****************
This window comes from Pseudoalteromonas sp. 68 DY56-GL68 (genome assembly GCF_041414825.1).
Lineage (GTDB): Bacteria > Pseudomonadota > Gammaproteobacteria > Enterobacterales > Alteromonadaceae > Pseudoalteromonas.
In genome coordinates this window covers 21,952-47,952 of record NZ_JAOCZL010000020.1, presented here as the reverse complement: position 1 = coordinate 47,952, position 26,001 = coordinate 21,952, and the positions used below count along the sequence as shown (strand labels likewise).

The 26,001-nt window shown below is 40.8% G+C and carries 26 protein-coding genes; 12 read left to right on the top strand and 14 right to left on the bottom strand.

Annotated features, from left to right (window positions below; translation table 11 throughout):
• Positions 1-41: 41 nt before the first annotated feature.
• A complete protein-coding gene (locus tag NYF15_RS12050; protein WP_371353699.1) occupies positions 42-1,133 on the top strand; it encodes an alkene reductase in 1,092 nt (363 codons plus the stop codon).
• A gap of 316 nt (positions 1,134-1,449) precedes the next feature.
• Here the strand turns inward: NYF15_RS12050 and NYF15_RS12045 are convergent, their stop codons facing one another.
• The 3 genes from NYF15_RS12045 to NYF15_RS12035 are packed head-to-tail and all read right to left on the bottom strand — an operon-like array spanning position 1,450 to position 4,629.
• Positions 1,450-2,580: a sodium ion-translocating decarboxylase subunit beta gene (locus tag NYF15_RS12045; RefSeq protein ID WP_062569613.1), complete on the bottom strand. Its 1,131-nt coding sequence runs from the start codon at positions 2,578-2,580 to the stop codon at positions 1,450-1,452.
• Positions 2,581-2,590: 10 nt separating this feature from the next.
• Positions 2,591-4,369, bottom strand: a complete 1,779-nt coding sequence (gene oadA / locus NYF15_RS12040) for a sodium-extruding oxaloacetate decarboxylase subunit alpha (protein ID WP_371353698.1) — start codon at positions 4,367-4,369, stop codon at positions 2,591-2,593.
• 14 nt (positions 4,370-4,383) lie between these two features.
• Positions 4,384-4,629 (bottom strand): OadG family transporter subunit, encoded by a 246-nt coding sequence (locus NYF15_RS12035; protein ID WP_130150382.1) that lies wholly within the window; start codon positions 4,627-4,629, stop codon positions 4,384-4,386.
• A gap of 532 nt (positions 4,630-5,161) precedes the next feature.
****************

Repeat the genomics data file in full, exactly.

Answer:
This window comes from Pseudoalteromonas sp. 68 DY56-GL68 (genome assembly GCF_041414825.1).
Lineage (GTDB): Bacteria > Pseudomonadota > Gammaproteobacteria > Enterobacterales > Alteromonadaceae > Pseudoalteromonas.
In genome coordinates this window covers 21,952-47,952 of record NZ_JAOCZL010000020.1, presented here as the reverse complement: position 1 = coordinate 47,952, position 26,001 = coordinate 21,952, and the positions used below count along the sequence as shown (strand labels likewise).

The 26,001-nt window shown below is 40.8% G+C and carries 26 protein-coding genes; 12 read left to right on the top strand and 14 right to left on the bottom strand.

Annotated features, from left to right (window positions below; translation table 11 throughout):
• Positions 1-41: 41 nt before the first annotated feature.
• A complete protein-coding gene (locus tag NYF15_RS12050; protein WP_371353699.1) occupies positions 42-1,133 on the top strand; it encodes an alkene reductase in 1,092 nt (363 codons plus the stop codon).
• A gap of 316 nt (positions 1,134-1,449) precedes the next feature.
• Here the strand turns inward: NYF15_RS12050 and NYF15_RS12045 are convergent, their stop codons facing one another.
• The 3 genes from NYF15_RS12045 to NYF15_RS12035 are packed head-to-tail and all read right to left on the bottom strand — an operon-like array spanning position 1,450 to position 4,629.
• Positions 1,450-2,580: a sodium ion-translocating decarboxylase subunit beta gene (locus tag NYF15_RS12045; RefSeq protein ID WP_062569613.1), complete on the bottom strand. Its 1,131-nt coding sequence runs from the start codon at positions 2,578-2,580 to the stop codon at positions 1,450-1,452.
• Positions 2,581-2,590: 10 nt separating this feature from the next.
• Positions 2,591-4,369, bottom strand: a complete 1,779-nt coding sequence (gene oadA / locus NYF15_RS12040) for a sodium-extruding oxaloacetate decarboxylase subunit alpha (protein ID WP_371353698.1) — start codon at positions 4,367-4,369, stop codon at positions 2,591-2,593.
• 14 nt (positions 4,370-4,383) lie between these two features.
• Positions 4,384-4,629 (bottom strand): OadG family transporter subunit, encoded by a 246-nt coding sequence (locus NYF15_RS12035; protein ID WP_130150382.1) that lies wholly within the window; start codon positions 4,627-4,629, stop codon positions 4,384-4,386.
• A gap of 532 nt (positions 4,630-5,161) precedes the next feature.